December 6, 2013 / 2:42 PM / in 4 years

UPDATE 3-Mexico near energy reform deal but presentation delayed

By Dave Graham and Adriana Barrera

MEXICO CITY, Dec 6 (Reuters) - Mexican senators on Friday were near agreement on offering private companies lucrative contracts to drill for oil, but the draft constitutional reform’s presentation was delayed to allow details to be hammered out.

Officials said Senate committees could unveil the reform at the weekend and start debating one of the cornerstones of President Enrique Pena Nieto’s economic reform drive on Monday.

State monopoly Pemex dominates Mexico’s oil industry, which was nationalized in 1938. The government wants to attract private investment to revitalize crude output, down 25 percent from its peak in 2004. But any full-blown concessions to private companies would draw fierce opposition from many in Mexico, where the oil industry is a source of national pride.

The ruling Institutional Revolutionary Party (PRI) has been at loggerheads with the conservative National Action Party (PAN) on details of the reform, with the PAN pushing for contractual schemes including licenses and the production-sharing contracts favored by oil companies.

Lawmakers, speaking on condition of anonymity, told Reuters the meeting could be moved to the weekend.

PAN Senator Francisco Dominguez, who sits on the Senate’s energy committee, said the PRI and PAN were very close to agreement on the kinds of contracts that could be offered, including licenses that could give more control to oil companies over production.

“We are going to do a combination ... We are keeping it open,” Dominguez told Reuters in a telephone interview. “Why tie our hands, when it depends on how production is going, how the economy is doing, what the oil price is.”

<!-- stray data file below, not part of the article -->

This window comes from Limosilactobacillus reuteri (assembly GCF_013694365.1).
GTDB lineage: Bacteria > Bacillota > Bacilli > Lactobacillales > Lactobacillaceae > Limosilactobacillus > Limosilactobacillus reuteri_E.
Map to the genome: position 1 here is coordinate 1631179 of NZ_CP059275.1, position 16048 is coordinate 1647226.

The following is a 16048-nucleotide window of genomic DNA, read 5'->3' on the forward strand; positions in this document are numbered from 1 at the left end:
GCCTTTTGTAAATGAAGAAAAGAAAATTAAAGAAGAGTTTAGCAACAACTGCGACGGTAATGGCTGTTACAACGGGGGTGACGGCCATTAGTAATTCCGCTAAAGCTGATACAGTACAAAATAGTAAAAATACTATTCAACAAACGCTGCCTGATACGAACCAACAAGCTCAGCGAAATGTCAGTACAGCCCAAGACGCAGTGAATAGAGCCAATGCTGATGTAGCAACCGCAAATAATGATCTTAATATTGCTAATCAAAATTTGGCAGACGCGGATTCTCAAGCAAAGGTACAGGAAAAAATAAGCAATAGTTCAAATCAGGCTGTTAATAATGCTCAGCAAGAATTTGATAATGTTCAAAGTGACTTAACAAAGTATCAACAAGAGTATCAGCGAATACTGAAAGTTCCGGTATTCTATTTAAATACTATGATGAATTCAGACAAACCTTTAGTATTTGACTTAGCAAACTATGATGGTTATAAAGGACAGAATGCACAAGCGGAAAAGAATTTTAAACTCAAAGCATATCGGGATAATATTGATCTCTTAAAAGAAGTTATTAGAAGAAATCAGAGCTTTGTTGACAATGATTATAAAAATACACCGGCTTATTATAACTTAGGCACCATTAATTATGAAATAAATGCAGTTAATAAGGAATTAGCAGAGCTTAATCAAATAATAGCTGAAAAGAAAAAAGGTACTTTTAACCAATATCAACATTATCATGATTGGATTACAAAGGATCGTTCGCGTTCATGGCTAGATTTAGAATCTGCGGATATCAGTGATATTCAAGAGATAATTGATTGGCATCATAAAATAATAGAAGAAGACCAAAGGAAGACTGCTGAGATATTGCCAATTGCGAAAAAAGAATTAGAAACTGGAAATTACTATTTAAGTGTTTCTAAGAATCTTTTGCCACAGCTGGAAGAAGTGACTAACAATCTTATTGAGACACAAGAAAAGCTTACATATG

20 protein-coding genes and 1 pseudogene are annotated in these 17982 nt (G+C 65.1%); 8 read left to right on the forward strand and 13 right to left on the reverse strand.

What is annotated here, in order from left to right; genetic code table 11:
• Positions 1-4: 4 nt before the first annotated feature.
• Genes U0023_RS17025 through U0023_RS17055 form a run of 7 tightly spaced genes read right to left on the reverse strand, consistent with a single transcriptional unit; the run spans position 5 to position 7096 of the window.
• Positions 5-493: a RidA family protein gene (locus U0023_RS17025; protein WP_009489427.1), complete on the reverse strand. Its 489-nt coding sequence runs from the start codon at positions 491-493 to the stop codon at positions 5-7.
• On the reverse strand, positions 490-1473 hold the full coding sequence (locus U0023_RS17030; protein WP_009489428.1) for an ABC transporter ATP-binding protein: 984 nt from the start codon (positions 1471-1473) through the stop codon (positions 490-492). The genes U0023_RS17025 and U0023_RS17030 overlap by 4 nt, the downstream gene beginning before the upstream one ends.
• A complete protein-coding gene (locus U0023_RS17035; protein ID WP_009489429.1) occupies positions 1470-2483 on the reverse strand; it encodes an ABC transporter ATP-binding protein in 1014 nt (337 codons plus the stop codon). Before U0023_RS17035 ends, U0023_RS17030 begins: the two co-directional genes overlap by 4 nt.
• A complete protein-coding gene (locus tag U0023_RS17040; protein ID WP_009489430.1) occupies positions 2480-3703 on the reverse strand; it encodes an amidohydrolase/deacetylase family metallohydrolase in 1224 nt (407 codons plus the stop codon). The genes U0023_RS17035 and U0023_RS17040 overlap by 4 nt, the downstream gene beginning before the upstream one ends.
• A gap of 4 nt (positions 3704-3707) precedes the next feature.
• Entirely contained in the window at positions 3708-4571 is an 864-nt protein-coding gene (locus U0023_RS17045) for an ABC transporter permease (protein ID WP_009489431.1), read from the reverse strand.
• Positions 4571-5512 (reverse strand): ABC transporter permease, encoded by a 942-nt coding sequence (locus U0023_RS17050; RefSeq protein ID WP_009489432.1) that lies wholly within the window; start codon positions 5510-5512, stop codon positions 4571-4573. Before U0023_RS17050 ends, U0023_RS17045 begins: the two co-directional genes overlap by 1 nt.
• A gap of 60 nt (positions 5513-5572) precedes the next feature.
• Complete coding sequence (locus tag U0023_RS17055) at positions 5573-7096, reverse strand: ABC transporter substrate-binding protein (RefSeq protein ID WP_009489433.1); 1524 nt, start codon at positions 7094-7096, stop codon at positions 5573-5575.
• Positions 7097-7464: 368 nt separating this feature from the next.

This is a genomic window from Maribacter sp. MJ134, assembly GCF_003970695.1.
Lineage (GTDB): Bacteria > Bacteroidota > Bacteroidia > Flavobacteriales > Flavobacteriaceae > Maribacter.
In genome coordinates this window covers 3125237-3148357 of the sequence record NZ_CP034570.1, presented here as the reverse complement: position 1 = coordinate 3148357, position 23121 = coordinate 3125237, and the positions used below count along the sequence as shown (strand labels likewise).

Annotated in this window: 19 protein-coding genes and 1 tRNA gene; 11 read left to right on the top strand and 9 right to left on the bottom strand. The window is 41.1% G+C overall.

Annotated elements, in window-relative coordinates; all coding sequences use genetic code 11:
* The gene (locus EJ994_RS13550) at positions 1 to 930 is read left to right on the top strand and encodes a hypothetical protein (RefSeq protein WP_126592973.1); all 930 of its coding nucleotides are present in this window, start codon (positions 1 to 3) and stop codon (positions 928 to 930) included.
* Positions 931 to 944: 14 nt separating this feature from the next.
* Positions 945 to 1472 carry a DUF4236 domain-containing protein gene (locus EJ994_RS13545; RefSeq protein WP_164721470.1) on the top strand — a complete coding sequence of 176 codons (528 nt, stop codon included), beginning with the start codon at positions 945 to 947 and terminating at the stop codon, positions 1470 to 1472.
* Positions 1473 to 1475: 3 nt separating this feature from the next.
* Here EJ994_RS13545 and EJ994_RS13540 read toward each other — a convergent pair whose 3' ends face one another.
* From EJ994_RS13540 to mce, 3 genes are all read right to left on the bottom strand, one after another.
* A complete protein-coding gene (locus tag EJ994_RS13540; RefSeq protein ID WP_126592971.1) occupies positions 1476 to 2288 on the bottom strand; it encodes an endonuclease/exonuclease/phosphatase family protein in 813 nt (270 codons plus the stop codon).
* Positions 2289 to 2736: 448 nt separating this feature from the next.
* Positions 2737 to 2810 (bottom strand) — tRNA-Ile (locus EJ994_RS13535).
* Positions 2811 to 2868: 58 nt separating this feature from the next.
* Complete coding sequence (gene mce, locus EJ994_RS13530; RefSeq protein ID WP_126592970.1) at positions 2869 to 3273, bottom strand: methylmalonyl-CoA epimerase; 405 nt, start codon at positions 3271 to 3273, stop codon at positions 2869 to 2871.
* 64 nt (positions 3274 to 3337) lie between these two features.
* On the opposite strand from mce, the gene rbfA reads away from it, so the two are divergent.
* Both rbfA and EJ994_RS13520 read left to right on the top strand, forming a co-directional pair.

“There are various combinations. We are not going to tie ourselves to one model,” he added. “The PAN proposed concessions, but that creates a lot of noise. Licenses are exactly the same, and that’s what they use in different places like Brazil and Norway.”

Ownership of the oil would remain in state hands, as the government has insisted.

Dominguez said there would be no reform document ready to send to the committees until Saturday evening at the earliest.

An aide for a PRI senator also said discussions were leaning toward license-style contracts, and said lawmakers were also discussing to what extent national industry would be favored by the reform, as the PAN demands.

A senior PRI lawmaker who asked not to be named said negotiations aimed to create space for companies to participate across the chain of production and commercialization. It would also allow companies to book the monetary value of reserves without legally owning them.

“We’re working on what the proper scheme for contracts would be,” the aide said on condition of anonymity, given sensitivity over the discussions. “Being as flexible as possible on the contracting side, without going all the way to concessions.”

In July, the PAN proposed a constitutional reform that would allow more lucrative concessions but a month later President Enrique Pena Nieto proposed more limited profit-sharing contracts.

The leftist Party of the Democratic Revolution (PRD) opposes opening the sector to private companies, and last week pulled out of talks over the reform. Many observers expect this decision to push Pena Nieto’s party toward a more market-oriented bill to win support from the conservative opposition.

Pena Nieto says the overhaul is needed to lure more private investment to lift flagging oil output in Latin America’s No. 2 economy.

Enrique Burgos, a PRI senator who leads the committee overseeing constitutional issues, said on Thursday the reform would encompass elements from all the parties’ proposals before committees begin to debate it.

“I expect it to include the different options,” he said.

Mexico’s lower house on Thursday gave general approval to an electoral reform the PAN has demanded as a condition for its support in pushing through the energy bill.

Long the dominant force in Mexican politics, the PRI lacks a majority in Congress and needs PAN support to pass the energy bill.

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